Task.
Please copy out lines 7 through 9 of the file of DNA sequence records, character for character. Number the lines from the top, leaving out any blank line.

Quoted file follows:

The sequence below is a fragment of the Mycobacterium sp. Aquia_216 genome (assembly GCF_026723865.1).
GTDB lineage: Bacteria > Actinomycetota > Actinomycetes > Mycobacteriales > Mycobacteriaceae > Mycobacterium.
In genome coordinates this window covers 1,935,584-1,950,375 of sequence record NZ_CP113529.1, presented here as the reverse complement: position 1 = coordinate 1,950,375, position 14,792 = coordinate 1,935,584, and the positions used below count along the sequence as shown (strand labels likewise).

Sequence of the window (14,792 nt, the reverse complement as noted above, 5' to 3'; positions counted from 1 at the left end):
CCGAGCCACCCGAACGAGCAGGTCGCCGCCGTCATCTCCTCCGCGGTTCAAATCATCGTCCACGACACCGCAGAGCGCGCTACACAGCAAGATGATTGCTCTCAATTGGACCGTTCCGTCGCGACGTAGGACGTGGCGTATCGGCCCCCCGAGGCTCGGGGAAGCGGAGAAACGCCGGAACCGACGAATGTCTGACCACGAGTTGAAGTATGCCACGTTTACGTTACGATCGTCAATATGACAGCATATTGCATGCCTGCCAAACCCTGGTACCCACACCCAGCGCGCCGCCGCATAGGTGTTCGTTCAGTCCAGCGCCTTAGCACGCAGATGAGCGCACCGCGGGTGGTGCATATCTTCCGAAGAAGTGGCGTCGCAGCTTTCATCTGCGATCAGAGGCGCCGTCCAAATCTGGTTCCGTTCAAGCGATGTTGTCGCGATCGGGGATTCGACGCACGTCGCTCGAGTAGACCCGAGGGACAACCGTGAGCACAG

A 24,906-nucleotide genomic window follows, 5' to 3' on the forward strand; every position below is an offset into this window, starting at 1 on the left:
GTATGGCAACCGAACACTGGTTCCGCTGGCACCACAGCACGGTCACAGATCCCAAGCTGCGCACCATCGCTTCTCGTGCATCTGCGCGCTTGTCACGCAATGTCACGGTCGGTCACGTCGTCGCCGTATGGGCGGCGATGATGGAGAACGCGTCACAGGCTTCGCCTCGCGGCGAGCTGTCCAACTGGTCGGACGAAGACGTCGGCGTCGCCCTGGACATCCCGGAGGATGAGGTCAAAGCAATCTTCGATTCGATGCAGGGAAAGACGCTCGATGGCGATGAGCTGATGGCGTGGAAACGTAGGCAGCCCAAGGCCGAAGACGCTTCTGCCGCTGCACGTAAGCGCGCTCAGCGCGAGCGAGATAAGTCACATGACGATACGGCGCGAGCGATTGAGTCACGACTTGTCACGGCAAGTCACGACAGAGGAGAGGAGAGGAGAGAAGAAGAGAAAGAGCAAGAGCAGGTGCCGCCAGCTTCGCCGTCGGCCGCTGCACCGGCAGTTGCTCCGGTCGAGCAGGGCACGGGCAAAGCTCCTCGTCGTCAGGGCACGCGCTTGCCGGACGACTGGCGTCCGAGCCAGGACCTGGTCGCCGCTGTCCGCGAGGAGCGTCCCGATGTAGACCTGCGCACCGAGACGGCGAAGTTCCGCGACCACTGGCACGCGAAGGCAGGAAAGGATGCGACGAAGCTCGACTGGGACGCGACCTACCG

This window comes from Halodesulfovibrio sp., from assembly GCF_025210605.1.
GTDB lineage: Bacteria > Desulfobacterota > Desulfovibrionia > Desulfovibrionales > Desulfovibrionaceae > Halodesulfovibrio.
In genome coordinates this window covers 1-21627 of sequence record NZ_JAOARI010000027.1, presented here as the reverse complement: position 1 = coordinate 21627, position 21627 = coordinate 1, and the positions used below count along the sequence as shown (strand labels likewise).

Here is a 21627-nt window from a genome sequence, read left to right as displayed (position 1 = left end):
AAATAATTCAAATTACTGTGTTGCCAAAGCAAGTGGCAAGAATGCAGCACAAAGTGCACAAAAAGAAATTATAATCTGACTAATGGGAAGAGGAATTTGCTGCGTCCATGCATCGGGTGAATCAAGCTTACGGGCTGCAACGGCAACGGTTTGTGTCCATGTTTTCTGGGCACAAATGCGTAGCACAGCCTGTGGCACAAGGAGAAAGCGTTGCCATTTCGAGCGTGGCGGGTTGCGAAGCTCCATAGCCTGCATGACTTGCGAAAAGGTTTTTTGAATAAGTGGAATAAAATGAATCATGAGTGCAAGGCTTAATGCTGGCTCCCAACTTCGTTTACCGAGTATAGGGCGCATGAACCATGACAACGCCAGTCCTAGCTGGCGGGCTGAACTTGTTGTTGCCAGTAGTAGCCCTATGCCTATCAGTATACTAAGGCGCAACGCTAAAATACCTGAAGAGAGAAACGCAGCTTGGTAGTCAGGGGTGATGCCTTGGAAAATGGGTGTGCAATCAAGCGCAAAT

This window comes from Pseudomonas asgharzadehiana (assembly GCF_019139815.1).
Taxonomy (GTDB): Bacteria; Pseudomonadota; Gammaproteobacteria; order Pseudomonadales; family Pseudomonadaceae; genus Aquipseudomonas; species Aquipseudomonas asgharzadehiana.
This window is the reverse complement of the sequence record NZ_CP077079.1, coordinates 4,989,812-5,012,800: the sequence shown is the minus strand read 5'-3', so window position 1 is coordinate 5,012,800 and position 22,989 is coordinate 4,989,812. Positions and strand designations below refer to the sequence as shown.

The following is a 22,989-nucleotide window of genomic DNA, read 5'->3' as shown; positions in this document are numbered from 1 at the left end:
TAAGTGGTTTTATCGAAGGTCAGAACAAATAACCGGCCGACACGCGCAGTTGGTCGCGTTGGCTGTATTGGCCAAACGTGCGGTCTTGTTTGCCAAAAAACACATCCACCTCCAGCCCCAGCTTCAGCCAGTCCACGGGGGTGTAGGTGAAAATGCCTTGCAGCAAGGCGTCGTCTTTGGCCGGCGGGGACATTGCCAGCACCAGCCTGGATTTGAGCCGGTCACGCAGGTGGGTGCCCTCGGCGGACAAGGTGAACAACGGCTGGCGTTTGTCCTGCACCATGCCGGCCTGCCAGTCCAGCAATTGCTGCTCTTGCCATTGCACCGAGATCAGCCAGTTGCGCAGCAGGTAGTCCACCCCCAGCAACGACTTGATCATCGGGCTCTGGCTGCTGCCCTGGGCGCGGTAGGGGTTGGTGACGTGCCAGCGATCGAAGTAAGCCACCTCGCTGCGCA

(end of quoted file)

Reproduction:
GTATGGCAACCGAACACTGGTTCCGCTGGCACCACAGCACGGTCACAGATCCCAAGCTGCGCACCATCGCTTCTCGTGCATCTGCGCGCTTGTCACGCAATGTCACGGTCGGTCACGTCGTCGCCGTATGGGCGGCGATGATGGAGAACGCGTCACAGGCTTCGCCTCGCGGCGAGCTGTCCAACTGGTCGGACGAAGACGTCGGCGTCGCCCTGGACATCCCGGAGGATGAGGTCAAAGCAATCTTCGATTCGATGCAGGGAAAGACGCTCGATGGCGATGAGCTGATGGCGTGGAAACGTAGGCAGCCCAAGGCCGAAGACGCTTCTGCCGCTGCACGTAAGCGCGCTCAGCGCGAGCGAGATAAGTCACATGACGATACGGCGCGAGCGATTGAGTCACGACTTGTCACGGCAAGTCACGACAGAGGAGAGGAGAGGAGAGAAGAAGAGAAAGAGCAAGAGCAGGTGCCGCCAGCTTCGCCGTCGGCCGCTGCACCGGCAGTTGCTCCGGTCGAGCAGGGCACGGGCAAAGCTCCTCGTCGTCAGGGCACGCGCTTGCCGGACGACTGGCGTCCGAGCCAGGACCTGGTCGCCGCTGTCCGCGAGGAGCGTCCCGATGTAGACCTGCGCACCGAGACGGCGAAGTTCCGCGACCACTGGCACGCGAAGGCAGGAAAGGATGCGACGAAGCTCGACTGGGACGCGACCTACCG

This window comes from Halodesulfovibrio sp., from assembly GCF_025210605.1.
GTDB lineage: Bacteria > Desulfobacterota > Desulfovibrionia > Desulfovibrionales > Desulfovibrionaceae > Halodesulfovibrio.